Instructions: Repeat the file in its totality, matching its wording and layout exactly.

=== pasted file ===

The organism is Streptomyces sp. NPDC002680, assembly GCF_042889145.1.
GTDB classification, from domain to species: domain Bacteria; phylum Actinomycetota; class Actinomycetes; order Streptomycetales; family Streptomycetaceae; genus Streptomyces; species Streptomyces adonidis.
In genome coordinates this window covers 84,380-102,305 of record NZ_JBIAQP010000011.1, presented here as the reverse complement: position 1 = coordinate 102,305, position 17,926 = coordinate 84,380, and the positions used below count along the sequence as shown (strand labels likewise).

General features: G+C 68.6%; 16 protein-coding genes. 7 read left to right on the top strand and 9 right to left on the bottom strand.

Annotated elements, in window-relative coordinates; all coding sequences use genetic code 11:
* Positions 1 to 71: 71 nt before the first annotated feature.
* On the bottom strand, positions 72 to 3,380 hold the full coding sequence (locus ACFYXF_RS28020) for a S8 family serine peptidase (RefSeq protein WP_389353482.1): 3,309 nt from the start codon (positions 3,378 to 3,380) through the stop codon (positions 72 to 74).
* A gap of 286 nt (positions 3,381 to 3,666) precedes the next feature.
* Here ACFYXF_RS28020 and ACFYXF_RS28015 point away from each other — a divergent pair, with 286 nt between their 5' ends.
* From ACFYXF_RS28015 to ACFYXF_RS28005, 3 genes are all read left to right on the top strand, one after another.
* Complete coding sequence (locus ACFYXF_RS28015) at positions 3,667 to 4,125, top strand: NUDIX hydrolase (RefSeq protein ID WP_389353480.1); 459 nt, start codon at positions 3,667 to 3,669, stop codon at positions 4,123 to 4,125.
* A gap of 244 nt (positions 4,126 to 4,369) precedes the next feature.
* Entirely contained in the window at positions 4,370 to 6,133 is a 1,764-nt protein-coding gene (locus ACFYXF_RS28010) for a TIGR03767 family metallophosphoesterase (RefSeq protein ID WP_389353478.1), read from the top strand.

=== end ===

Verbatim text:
The organism is Streptomyces sp. NPDC002680, assembly GCF_042889145.1.
GTDB classification, from domain to species: domain Bacteria; phylum Actinomycetota; class Actinomycetes; order Streptomycetales; family Streptomycetaceae; genus Streptomyces; species Streptomyces adonidis.
In genome coordinates this window covers 84,380-102,305 of record NZ_JBIAQP010000011.1, presented here as the reverse complement: position 1 = coordinate 102,305, position 17,926 = coordinate 84,380, and the positions used below count along the sequence as shown (strand labels likewise).

General features: G+C 68.6%; 16 protein-coding genes. 7 read left to right on the top strand and 9 right to left on the bottom strand.

Annotated elements, in window-relative coordinates; all coding sequences use genetic code 11:
* Positions 1 to 71: 71 nt before the first annotated feature.
* On the bottom strand, positions 72 to 3,380 hold the full coding sequence (locus ACFYXF_RS28020) for a S8 family serine peptidase (RefSeq protein WP_389353482.1): 3,309 nt from the start codon (positions 3,378 to 3,380) through the stop codon (positions 72 to 74).
* A gap of 286 nt (positions 3,381 to 3,666) precedes the next feature.
* Here ACFYXF_RS28020 and ACFYXF_RS28015 point away from each other — a divergent pair, with 286 nt between their 5' ends.
* From ACFYXF_RS28015 to ACFYXF_RS28005, 3 genes are all read left to right on the top strand, one after another.
* Complete coding sequence (locus ACFYXF_RS28015) at positions 3,667 to 4,125, top strand: NUDIX hydrolase (RefSeq protein ID WP_389353480.1); 459 nt, start codon at positions 3,667 to 3,669, stop codon at positions 4,123 to 4,125.
* A gap of 244 nt (positions 4,126 to 4,369) precedes the next feature.
* Entirely contained in the window at positions 4,370 to 6,133 is a 1,764-nt protein-coding gene (locus ACFYXF_RS28010) for a TIGR03767 family metallophosphoesterase (RefSeq protein ID WP_389353478.1), read from the top strand.